Jacques de Vaucanson

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Jacques de Vaucanson.
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Jacques de Vaucanson.

Jacques de Vaucanson (February 24,1709-November 21,1782) was a French engineer and inventor who is credited with creating the world's first true robots, as well as for creating the first completely automated loom.

Contents

Early life

He was born in Grenoble, France in 1709 as Jacques Vaucanson (the particle "de" was later added to his name by the Académie des Sciences [1] (http://www.chez.com/soie/vaucans.htm)). The son of a glove-maker, he grew up poor, and in his youth he reportedly aspired to become a clockmaker [2] (http://perso.wanadoo.fr/moto.histo/Ev_G/vaucanson.htm). He studied under the Jesuits and later joined the Order of the Minims in Lyon. It was his intention at the time to follow a course of religious studies, but he regained his interest in mechanical devices after meeting the surgeon Le Cat, from whom he would learn the details of anatomy. This new knowledge allowed him to develop his first mechanical devices that mimicked biological vital functions such as circulation, respiration, and digestion [3] (http://www.automates.info/bibliotheque/articles/vaucanson.htm).

Career as Inventor of Automatons

In 1737, he built his first automaton, The Flute Player, a life-size figure of a shepherd that played the tabor and the pipe and had a repertoire of twelve songs. The following year, in early 1738, he presented his creation to the Académie des Sciences [4] (http://www.swarthmore.edu/Humanities/pschmid1/essays/pynchon/vaucanson.html). At the time, mechanical creatures were somewhat a fad in Europe, but most could be classified as toys, and de Vaucanson's creations were recognized as being revolutionary in their mechanical life-like sophistication.

Later that year, he created two additional automatons, The Tambourine Player and The Duck, which is considered his masterpiece. The duck had over 400 moving parts, and could flap its wings, drink water, digest grain,and defecate [5] (http://www.swarthmore.edu/Humanities/pschmid1/essays/pynchon/vaucanson.html). He is credited as having invented the world's first flexible rubber tube while in the process of building the duck's intestines. Despite the revolutionary nature of his automatons, he is said to have tired quickly of his creations and sold them in 1743.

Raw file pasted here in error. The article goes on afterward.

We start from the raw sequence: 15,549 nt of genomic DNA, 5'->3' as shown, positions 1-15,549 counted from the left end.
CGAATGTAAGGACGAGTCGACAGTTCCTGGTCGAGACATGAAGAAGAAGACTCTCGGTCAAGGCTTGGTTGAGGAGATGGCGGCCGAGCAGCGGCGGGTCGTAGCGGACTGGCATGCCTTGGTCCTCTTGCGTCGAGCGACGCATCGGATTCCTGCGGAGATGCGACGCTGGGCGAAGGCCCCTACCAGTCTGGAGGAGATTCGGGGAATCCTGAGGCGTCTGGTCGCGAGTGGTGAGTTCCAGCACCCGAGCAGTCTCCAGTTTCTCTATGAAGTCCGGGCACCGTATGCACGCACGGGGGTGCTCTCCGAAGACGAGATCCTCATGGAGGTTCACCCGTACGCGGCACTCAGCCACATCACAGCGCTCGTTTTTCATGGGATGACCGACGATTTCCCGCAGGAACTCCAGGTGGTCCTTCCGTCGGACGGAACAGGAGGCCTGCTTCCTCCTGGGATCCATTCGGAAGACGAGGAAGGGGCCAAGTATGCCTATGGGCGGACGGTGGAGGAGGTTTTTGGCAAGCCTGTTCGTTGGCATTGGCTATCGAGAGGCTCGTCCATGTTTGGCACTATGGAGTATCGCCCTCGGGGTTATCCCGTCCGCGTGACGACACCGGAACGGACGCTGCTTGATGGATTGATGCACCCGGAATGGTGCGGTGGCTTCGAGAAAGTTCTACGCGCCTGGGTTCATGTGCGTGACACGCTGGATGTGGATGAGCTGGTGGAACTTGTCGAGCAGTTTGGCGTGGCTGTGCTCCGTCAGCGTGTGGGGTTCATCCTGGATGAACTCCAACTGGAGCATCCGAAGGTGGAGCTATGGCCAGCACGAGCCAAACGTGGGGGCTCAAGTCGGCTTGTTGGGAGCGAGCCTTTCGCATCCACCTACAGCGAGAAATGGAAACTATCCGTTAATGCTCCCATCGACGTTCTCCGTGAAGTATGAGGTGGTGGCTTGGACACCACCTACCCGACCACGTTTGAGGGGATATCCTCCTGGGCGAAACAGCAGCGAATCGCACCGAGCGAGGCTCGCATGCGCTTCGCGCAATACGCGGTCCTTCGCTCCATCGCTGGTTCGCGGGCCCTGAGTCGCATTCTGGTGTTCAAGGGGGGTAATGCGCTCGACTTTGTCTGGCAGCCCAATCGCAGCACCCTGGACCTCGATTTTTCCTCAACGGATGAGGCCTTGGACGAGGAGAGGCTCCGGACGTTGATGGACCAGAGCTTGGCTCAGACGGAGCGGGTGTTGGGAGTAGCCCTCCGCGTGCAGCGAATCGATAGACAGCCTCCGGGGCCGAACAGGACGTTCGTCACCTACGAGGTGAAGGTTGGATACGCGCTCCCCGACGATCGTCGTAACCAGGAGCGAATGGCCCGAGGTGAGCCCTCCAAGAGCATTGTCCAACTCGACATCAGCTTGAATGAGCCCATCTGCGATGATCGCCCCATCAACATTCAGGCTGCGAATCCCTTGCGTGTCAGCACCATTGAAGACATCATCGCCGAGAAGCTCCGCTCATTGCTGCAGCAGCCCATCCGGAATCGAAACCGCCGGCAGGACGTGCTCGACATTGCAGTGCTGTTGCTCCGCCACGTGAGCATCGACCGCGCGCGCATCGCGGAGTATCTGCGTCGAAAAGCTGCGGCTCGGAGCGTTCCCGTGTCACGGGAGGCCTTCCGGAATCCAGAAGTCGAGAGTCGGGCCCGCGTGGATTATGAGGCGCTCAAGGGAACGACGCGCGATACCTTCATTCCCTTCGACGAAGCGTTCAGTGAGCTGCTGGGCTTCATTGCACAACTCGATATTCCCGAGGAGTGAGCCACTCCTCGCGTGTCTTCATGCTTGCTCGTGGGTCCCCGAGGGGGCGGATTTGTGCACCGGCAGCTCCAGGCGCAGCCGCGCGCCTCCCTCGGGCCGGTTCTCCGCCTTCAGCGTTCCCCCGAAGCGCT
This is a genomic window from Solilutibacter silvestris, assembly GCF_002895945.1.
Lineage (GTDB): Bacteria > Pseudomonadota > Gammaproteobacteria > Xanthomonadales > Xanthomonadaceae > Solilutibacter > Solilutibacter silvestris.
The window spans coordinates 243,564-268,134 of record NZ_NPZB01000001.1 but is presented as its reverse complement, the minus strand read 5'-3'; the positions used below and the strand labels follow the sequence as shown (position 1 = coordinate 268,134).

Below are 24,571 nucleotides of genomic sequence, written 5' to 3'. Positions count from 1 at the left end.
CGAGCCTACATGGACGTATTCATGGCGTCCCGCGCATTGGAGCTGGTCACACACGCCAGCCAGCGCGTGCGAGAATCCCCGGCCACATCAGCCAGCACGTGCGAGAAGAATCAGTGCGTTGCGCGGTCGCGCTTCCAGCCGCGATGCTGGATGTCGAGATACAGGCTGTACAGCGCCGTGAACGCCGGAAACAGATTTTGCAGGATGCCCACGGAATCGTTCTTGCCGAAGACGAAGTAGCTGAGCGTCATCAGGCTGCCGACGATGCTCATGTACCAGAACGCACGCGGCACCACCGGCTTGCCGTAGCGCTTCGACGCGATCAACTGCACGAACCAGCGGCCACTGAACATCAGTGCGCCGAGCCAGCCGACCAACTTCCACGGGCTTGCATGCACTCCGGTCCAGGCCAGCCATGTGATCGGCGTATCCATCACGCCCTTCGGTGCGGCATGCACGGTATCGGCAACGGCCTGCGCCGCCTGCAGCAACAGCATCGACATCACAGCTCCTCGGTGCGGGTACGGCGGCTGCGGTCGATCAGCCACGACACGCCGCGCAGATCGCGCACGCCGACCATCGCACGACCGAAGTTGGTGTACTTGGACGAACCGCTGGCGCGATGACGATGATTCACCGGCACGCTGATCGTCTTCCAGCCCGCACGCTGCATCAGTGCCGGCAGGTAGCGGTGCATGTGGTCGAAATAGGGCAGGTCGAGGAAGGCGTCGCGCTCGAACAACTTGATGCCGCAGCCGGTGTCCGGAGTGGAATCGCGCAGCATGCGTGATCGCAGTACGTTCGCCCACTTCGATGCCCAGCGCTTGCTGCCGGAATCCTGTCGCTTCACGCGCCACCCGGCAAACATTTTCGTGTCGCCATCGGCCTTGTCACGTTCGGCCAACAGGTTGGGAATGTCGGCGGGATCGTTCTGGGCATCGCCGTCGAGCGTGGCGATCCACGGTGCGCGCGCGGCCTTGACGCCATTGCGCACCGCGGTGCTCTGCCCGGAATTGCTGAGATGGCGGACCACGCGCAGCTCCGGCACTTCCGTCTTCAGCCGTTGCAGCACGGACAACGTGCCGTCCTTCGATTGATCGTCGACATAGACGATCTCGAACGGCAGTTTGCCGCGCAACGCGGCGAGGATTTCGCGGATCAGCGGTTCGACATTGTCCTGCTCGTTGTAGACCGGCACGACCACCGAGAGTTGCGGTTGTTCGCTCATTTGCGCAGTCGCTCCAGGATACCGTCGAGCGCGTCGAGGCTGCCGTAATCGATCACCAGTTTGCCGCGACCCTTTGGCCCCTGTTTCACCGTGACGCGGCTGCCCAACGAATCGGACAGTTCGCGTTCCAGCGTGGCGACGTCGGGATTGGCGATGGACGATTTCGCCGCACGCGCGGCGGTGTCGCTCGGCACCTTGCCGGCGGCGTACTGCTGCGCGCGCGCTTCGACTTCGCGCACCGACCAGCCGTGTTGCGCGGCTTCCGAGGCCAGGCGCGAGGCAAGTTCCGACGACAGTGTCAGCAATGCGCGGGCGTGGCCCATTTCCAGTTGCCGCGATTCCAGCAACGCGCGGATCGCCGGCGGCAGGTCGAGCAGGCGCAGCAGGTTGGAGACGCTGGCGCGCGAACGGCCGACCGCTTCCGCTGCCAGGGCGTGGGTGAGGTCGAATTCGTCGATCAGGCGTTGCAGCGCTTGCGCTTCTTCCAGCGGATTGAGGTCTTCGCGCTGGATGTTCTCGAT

His inventions brought him to the attention of Frederick II of Prussia, who sought to bring him to his court. Vaucanson refused, however, wishing to serve his own country [6] (http://www.chez.com/soie/vaucans.htm)

Appointment to French Government

In 1741 he was appointed by Cardinal Fleury, chief minister of Louis XV, as inspector of the manufacture of silk in France. He was charged with undertaking reforms of the silk manufacturing process. At the time, the French weaving industry had fallen behind that of England and Scotland. Vaucanson promoted wide-ranging changes for automation of the weaving process. In 1745, he created the world's first completely automated loom.

[7] (http://www.alyon.org/generale/histoire/france/chronologie/03_chronologie_ancien_regime.html). Vaucanson was busy automating the French textile industry with punch cards- a technology that, as refined by Joseph-Marie Jacquard more than a half century later, would revolutionize weaving and, in the twentieth century, would be used to input data into computers and store information in binary form. His proposals were not well received by weavers, however, and many of the more revolutionary ones were largely ignored.

He invented several machine tools, such as the first fully documented, all metal slide rest lathe, around 1751. It was described in the Encyclopdie.

In 1746, he was made a member of the Académie des Sciences[8] (http://www.vaucanson.org/lettres/divers/bio_vaucanson.htm).

Legacy

He died in Paris in 1782. Vaucanson left a collection of his work as a bequest to Louis XVI. The collection would become the foundation of the Conservatoire des Arts et Métiers in Paris. His original automatons have all been lost. The flute player and the tambourine player were reportedly destroyed in the Revolution. His proposals for the automation of the weaving process, although ignored during his lifetime, were later perfected and implemented by Joseph Marie Jacquard, the creator of the Jacquard loom.

See also

References

Vaucanson, Jacques de Vaucanson, Jacques de pl:Jacques de Vaucanson

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